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A: There are those who suspect Wildflower Center volunteers are the culpable and capable culprits. Yet, others think staff members play some, albeit small, role. You can torture us with your plant questions, but we will never reveal the Green Guru's secret identity.

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Ask Mr. Smarty Plants is a free service provided by the staff and volunteers at the Lady Bird Johnson Wildflower Center.

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Sunday - May 29, 2011

From: Toledo, OR
Region: Northwest
Topic: Shade Tolerant, Shrubs
Title: Evergreen Deck Plant for Oregon
Answered by: Brigid & Larry Larson

QUESTION:

Need evergreen shrub to grow in shade in container 5ft tall for deck.

ANSWER:

Wow!   You have a number of great choices.  I used the recommended species list for Oregon, then I selected “shrubs” as the aspect and “Shade <2 hrs sun”.  This still left 25 plants as possibilities.  When I read through the set, looking for evergreens, a reasonable size and native to the central coastline, I still had 9 plants on my list!

 Top of the list has got to be Mahonia aquifolium (Holly-leaf oregon-grape).  The record shows that Holly-leaf Oregon-grape is a 3-6 ft., mound-shaped, broadleaf evergreen shrub with pinnately compound, glossy, leathery leaves.  The 5-9 dark-green leaflets are armed with spiny teeth and turn reddish in fall.  Terminal clusters of bright-yellow, bell-shaped flowers are followed by clusters of tiny blue, grape-like fruits.  The bronzy copper color or the new growth in spring is an added bonus.  This stout shrub is the state flower of Oregon - Sounds like a good conversation piece to me!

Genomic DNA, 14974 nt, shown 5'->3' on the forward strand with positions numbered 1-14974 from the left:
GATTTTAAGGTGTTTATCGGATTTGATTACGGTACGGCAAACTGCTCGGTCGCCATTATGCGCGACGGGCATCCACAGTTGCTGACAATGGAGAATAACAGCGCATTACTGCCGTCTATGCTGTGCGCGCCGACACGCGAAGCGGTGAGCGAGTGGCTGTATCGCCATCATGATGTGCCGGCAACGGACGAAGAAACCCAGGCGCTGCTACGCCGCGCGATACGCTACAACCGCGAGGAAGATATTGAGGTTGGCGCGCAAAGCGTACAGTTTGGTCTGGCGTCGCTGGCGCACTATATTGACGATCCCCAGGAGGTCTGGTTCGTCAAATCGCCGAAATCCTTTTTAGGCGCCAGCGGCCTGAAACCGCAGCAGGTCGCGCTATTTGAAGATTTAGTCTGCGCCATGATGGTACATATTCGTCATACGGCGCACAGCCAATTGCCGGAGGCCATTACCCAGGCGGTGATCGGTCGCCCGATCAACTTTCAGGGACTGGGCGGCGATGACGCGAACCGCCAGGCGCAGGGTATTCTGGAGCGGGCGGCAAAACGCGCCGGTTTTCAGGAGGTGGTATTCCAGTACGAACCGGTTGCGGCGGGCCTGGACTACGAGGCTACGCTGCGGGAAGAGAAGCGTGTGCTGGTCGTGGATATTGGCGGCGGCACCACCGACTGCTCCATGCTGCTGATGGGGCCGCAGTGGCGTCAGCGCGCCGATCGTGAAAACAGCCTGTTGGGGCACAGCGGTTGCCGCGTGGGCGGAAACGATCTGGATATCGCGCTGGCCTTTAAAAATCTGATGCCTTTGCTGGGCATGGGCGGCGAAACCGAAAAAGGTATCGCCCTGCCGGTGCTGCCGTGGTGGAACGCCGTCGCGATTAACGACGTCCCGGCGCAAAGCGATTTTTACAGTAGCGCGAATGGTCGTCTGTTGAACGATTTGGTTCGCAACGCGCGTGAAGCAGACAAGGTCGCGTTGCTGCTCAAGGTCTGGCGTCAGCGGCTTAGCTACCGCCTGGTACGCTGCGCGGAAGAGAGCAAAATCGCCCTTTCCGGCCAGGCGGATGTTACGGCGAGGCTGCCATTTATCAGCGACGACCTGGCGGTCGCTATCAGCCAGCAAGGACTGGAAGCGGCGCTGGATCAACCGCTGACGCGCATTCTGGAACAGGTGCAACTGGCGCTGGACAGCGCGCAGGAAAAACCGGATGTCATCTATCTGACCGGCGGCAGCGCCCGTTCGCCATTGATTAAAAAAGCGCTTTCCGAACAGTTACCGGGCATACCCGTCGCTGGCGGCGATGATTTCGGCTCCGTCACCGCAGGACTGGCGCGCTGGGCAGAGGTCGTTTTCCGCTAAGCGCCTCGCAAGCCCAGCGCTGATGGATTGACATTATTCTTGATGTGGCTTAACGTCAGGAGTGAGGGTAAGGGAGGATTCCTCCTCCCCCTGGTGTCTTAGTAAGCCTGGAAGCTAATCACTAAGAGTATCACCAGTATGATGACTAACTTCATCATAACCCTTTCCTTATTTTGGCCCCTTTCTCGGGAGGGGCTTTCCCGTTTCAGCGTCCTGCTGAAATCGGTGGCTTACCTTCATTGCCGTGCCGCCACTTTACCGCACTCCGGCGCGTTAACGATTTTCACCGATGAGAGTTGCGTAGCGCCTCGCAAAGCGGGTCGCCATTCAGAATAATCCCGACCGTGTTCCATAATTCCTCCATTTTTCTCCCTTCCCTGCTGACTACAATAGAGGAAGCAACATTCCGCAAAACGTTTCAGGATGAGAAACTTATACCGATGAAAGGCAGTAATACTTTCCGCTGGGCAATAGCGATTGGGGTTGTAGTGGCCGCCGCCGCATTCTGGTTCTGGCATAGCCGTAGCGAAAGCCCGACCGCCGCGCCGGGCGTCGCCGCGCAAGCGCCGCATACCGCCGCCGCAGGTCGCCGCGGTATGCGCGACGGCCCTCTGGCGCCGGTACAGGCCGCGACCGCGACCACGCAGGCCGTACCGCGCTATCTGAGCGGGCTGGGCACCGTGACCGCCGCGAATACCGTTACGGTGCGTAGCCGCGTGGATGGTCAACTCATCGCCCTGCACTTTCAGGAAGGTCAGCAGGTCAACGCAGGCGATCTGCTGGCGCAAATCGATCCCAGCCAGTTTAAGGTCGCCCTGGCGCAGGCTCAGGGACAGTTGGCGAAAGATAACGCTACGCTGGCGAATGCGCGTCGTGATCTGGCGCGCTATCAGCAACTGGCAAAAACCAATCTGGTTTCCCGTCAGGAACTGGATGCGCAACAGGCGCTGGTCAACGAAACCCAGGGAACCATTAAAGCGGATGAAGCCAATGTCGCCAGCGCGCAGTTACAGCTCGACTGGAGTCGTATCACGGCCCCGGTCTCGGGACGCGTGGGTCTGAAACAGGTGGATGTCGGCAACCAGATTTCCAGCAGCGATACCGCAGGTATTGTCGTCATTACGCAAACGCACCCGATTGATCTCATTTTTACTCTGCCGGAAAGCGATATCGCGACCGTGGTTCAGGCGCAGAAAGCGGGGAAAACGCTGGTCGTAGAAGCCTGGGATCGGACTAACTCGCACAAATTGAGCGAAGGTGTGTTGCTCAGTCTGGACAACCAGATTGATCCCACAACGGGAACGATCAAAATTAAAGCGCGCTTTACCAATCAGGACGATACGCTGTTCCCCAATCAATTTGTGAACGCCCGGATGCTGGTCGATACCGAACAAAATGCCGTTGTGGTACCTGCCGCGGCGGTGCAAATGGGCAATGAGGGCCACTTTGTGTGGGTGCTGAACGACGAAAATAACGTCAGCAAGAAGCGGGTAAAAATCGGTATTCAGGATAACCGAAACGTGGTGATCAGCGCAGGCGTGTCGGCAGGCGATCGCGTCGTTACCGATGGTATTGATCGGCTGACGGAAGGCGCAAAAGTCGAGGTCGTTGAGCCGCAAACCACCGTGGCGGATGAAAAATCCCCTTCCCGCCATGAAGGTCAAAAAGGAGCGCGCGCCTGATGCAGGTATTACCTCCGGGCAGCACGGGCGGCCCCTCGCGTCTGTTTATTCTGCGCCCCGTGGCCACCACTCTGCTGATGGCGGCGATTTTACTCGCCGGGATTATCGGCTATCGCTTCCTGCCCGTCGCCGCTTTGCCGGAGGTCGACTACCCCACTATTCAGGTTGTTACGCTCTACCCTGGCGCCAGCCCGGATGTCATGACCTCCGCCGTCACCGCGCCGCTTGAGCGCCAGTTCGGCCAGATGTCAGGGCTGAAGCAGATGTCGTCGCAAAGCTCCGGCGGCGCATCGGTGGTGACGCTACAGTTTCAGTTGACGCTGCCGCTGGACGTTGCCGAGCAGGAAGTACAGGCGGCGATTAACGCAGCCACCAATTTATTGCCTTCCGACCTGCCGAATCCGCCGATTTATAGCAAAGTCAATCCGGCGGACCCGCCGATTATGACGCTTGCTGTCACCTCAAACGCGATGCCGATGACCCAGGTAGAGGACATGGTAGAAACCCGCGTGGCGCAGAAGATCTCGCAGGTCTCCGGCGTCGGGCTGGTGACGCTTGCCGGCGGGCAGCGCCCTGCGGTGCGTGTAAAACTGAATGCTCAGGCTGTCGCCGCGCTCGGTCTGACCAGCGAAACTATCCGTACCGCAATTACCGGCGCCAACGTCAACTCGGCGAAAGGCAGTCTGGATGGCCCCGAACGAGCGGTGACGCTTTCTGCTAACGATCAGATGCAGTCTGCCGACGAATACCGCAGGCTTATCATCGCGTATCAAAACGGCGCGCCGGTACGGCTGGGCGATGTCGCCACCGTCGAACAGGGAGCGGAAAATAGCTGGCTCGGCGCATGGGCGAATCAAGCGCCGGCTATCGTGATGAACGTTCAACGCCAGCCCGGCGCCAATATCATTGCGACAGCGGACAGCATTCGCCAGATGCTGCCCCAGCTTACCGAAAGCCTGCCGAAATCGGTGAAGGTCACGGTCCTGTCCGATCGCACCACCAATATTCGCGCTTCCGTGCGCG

Two other great choices are Rhododendron macrophyllum (Pacific rhododendron) and Vaccinium ovatum (California huckleberry).  The rhododendron, of course, because it is showy, and the huckleberry as it has edible berries [whether or not you choose to]!

                   
Mahonia aquifolium
               Rhododendron macrophyllum        Gaultheria shallon

 Rounding out my list of possible shrubs:  Ledum groenlandicum (Bog labrador tea),  Gaultheria shallon (Salal)Ceanothus velutinus (Snowbrush)Ceanothus sanguineus (Oregon teatree), and Arctostaphylos columbiana (Hairy manzanita)

And – just to check – rather than a 5 ft. shrub, is it the container that is 5 ft tall?  If so, then a trailing shrub like Arctostaphylos uva-ursi (Kinnikinnick) may be a good choice instead.

 

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